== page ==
I remember being pocket sized and five, taking violent delight in the teacups at the fair, the chipped pastels merging with the beach huts lining the shore. The fair was held behind their stoic line, the faraway homes who betook wind and rain with a smile, and I always wondered if the goldfish bobbing in bags ever smelt the sea, ever tasted the salt between their gills. I wondered if they ever hoped to live beyond the two days they spent in the fishtank which returned to the shed for the remainder of the year to collect dust and lost time. They always looked so small and pocket sized like me when I was five so looking into that bag, all candyfloss-eyed, felt like looking in a mirror. I was looking at my own apathy in some, my fears in others and always one seemed struck dumb by an innocence I would eventually shrug off like snow. I was looking and wondering when and if life would ever change; if five turned into six and six into seriousness, into carrying a childhood like sand before a flood. I was wondering if I would always feel so small – so pocket sized and five.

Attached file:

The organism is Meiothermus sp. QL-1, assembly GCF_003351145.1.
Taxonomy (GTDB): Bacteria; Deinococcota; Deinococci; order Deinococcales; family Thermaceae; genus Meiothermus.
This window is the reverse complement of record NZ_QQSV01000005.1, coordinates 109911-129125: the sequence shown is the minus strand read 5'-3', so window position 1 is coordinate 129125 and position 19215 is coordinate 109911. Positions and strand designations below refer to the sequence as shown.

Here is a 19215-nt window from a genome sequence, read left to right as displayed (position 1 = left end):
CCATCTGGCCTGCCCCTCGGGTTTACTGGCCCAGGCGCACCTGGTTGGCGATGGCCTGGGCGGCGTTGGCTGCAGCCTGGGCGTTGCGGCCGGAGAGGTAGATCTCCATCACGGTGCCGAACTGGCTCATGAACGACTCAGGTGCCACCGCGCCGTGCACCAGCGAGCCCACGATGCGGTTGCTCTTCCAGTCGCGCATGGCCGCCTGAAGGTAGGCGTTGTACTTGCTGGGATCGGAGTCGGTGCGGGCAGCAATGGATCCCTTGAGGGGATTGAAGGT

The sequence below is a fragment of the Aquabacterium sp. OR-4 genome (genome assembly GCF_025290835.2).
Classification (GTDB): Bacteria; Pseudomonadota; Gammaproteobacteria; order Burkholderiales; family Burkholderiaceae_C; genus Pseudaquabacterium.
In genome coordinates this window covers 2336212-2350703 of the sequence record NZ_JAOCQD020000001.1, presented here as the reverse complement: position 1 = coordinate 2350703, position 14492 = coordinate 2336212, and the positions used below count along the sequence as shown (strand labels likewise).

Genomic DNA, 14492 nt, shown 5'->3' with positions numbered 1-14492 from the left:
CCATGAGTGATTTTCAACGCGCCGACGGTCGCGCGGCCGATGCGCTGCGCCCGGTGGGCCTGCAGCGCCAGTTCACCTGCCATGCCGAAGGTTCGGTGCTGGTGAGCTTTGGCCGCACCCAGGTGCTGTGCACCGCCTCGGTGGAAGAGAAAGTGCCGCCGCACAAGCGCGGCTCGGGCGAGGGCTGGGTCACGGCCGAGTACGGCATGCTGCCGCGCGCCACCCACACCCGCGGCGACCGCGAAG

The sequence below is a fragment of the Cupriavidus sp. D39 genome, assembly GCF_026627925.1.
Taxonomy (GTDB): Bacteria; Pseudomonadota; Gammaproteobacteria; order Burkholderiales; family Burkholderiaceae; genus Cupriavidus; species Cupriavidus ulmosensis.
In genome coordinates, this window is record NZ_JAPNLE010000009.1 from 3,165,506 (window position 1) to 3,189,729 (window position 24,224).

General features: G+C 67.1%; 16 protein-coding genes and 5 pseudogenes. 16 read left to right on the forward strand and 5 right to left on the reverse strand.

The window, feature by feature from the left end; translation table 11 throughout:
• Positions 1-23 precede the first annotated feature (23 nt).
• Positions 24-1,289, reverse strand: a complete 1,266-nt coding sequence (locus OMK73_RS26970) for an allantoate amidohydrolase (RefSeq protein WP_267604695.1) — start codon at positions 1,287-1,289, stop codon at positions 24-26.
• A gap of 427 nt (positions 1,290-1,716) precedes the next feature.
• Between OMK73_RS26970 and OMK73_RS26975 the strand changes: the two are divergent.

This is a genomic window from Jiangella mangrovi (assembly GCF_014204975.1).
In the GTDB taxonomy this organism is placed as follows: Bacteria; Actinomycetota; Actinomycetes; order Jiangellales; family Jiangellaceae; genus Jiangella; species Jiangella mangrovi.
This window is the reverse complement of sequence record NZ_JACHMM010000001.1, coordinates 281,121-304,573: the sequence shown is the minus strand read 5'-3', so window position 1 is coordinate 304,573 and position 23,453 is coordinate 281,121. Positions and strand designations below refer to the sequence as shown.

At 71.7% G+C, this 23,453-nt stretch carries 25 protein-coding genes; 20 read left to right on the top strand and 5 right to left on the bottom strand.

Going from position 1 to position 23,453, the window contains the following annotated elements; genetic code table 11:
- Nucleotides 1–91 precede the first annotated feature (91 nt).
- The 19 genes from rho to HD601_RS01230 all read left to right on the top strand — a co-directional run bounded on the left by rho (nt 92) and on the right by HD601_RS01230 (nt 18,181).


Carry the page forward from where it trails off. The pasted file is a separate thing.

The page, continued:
Prose: © Kristiana Reed 2020
Photograph taken by me